What is a race condition?
A race condition occurs when multiple threads try to access and modify the same data (memory address). E.g., if one thread tries to increase an integer and another thread tries to read it, this will cause a race condition. On the other hand, there won't be a race condition, if the variable is read-only. In golang, threads are created implicitly when Goroutines are used.
Let’s try to create a race condition. The easiest way to do it is by using multiple gouroutines, and at least one of the goroutines must be writing to a shared variable.
Following code demonstrates a simple way to create a race condition.
- A goroutine reads the variable named “sharedInt”
- Another goroutine writes to the same variable by increasing its value.
If you run this code, this will not result in a crash, but sometimes the reader goroutine will access an outdated copy of “sharedInt”. If you run the code with the built-in race condition checker, the go compiler will complain about the problem.
go run -race .
A small note about the Golang race condition checker: if your code occasionally accesses shared variables, it might not be able to detect the race condition. To detect it, the code should run in heavy load, and race conditions must be occurring.
You can see the output of the race condition checker. It complains about unsynchronized data access.
How can we solve this problem? If the shared data is a single variable, we can use counters provided in the sync/atomic pack. In the following example, instead of accessing the shared variable directly, we can use the atomic.LoadInt64()/atomic.AddInt64() pair to access it. The race condition checker will not complain about the unsynchronized data access anymore.
This solves our problem when using primitive variables, but we need to access multiple variables and work with complex data structures in many cases. In these cases, it makes sense to control the access by using mutexes.
The following example demonstrates unsynchronized access to a map. When using complex data structures, race conditions could result in a crash. Therefore, if we run this example without race check enabled, the go runtime will complain about the concurrent access, and the process will exit.
fatal error: concurrent map read and map write
It is possible to fix this problem by controlling access to the critical section. In this example, the critical section is where we read and write to the “sharedMap”. In the example below, we call mutex.Lock() and mutex.Unlock() pair to control the access.
How does mutex work?
- Mutex is created in an unlocked state.
- When the first call to mutex.Lock() is made, mutex state changes to Locked.
- Any other calls to mutex.Lock() will block the goroutine until mutex.Unlock() is called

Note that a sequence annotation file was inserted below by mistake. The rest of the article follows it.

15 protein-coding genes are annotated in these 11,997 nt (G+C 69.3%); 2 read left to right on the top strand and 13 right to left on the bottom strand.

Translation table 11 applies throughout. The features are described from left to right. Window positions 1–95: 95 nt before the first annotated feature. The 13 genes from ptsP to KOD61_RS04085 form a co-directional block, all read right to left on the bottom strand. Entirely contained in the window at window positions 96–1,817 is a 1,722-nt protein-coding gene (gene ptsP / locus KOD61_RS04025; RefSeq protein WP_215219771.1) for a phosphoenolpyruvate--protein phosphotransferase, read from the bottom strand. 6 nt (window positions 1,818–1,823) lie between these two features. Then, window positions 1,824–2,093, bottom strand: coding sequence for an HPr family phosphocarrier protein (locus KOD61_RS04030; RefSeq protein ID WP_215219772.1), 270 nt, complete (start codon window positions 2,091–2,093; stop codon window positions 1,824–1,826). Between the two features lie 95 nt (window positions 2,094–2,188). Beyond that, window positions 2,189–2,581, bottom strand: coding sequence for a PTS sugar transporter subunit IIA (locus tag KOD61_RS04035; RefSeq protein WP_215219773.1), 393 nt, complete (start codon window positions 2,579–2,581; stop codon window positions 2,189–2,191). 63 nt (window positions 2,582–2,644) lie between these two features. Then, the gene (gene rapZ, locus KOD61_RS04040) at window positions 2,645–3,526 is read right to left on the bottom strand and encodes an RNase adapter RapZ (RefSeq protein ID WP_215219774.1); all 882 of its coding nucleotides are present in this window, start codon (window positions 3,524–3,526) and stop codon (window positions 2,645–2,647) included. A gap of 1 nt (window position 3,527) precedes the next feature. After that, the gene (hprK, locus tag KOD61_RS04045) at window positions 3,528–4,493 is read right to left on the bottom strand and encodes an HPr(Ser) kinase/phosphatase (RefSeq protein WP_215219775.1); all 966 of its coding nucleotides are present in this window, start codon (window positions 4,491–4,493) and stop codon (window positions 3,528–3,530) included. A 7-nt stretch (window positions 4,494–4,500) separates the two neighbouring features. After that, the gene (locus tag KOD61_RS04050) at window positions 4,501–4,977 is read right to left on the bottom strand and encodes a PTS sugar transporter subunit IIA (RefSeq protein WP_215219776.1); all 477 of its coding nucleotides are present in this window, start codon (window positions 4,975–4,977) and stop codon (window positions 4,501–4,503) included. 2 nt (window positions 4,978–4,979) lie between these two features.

- So, only one thread can access the critical section.
For example, we can control access to the critical section by using a mutex. I added a context to cancel the goroutines after working for 2 seconds. You can ignore the code related to context if you are not familiar with it.
If we run the example code, go runtime will not complain about concurrent map read and map write anymore because only one goroutine can access the critical section at a time.
In the example, I used 15 reader goroutines and a single writer goroutine. The writer updates the “sharedMap” every 100 milliseconds. It could be better to use RWMutex (reader/writer mutual exclusion lock) in cases like this. It is similar to a mutex, but it also has another locking mechanism to let multiple readers access the critical section when it is safe. This could perform better when writes are rare, and reads are more common.
How does RWMutex works?
- In simpler terms, multiple readers can access the critical section if there are no writers. If a writer tries to access the critical section, all reads are blocked. This is more efficient when the writes are rare, and the reads are common.
- rwMutex.Lock() and rwMutex.Unlock() works similarly to the mutex lock-unlock mechanism.
- rwMutex.RLock() does not block any readers if the mutex is in an unlocked state. This lets multiple readers access the critical section at the same time.
- When rwMutex.Lock() is called; the caller is blocked until all readers call rwMutex.RUnlock(). At this point, any calls to RLock() start to block until rwMutex.Unlock() is called. This prevents any starvation from occurring.
- When rwMutex.Unlock() is called; all the callers of RLock() are unblocked and can access the critical section.
Mutex vs RWMutex Performance
I ran the examples five times and compared the averages. As a result, RWMutex performed 14.35% more read operations. But please keep in mind that this example is highly biased as there are 15 reader goroutines and a single writer goroutine.
In this blog post, I tried to go over the basics of unsynchronized data access, which results in race conditions. If you are not familiar with multi-threaded programming, it is easy to overlook this and run into problems.
In my personal experience, I would prefer making every goroutine/thread use its own variables in an isolated context and propagating the changes to an aggregator by using channels. Usually, it is easier to design single-threaded components that communicate over channels or queues. However, this approach is not suitable in every case, and mutexes can come in handy.
Thanks for reading. If you have any feedback or found a mistake, please let me know.